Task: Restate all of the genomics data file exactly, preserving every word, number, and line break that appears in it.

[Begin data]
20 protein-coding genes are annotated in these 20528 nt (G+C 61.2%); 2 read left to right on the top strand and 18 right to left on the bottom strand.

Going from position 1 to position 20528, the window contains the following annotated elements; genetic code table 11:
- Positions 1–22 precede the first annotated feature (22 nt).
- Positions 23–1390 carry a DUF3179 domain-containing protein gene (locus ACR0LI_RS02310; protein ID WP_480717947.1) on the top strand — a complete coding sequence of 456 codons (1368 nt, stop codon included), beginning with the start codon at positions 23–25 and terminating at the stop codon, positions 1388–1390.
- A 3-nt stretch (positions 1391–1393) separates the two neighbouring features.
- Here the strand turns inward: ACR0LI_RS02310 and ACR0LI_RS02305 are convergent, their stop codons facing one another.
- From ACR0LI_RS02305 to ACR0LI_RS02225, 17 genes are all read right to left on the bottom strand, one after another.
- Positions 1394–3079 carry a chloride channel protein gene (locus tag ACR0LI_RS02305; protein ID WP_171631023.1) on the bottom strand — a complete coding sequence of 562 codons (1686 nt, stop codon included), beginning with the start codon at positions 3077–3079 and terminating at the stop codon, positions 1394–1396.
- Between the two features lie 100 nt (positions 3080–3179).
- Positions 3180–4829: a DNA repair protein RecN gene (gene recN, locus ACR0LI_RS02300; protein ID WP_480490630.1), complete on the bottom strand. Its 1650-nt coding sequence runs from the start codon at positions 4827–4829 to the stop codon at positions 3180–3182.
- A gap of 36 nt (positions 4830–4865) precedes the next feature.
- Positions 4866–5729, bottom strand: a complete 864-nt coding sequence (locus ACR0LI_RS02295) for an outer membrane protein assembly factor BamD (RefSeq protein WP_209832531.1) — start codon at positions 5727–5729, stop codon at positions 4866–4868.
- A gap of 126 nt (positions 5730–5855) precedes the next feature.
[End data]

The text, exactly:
20 protein-coding genes are annotated in these 20528 nt (G+C 61.2%); 2 read left to right on the top strand and 18 right to left on the bottom strand.

Going from position 1 to position 20528, the window contains the following annotated elements; genetic code table 11:
- Positions 1–22 precede the first annotated feature (22 nt).
- Positions 23–1390 carry a DUF3179 domain-containing protein gene (locus ACR0LI_RS02310; protein ID WP_480717947.1) on the top strand — a complete coding sequence of 456 codons (1368 nt, stop codon included), beginning with the start codon at positions 23–25 and terminating at the stop codon, positions 1388–1390.
- A 3-nt stretch (positions 1391–1393) separates the two neighbouring features.
- Here the strand turns inward: ACR0LI_RS02310 and ACR0LI_RS02305 are convergent, their stop codons facing one another.
- From ACR0LI_RS02305 to ACR0LI_RS02225, 17 genes are all read right to left on the bottom strand, one after another.
- Positions 1394–3079 carry a chloride channel protein gene (locus tag ACR0LI_RS02305; protein ID WP_171631023.1) on the bottom strand — a complete coding sequence of 562 codons (1686 nt, stop codon included), beginning with the start codon at positions 3077–3079 and terminating at the stop codon, positions 1394–1396.
- Between the two features lie 100 nt (positions 3080–3179).
- Positions 3180–4829: a DNA repair protein RecN gene (gene recN, locus ACR0LI_RS02300; protein ID WP_480490630.1), complete on the bottom strand. Its 1650-nt coding sequence runs from the start codon at positions 4827–4829 to the stop codon at positions 3180–3182.
- A gap of 36 nt (positions 4830–4865) precedes the next feature.
- Positions 4866–5729, bottom strand: a complete 864-nt coding sequence (locus ACR0LI_RS02295) for an outer membrane protein assembly factor BamD (RefSeq protein WP_209832531.1) — start codon at positions 5727–5729, stop codon at positions 4866–4868.
- A gap of 126 nt (positions 5730–5855) precedes the next feature.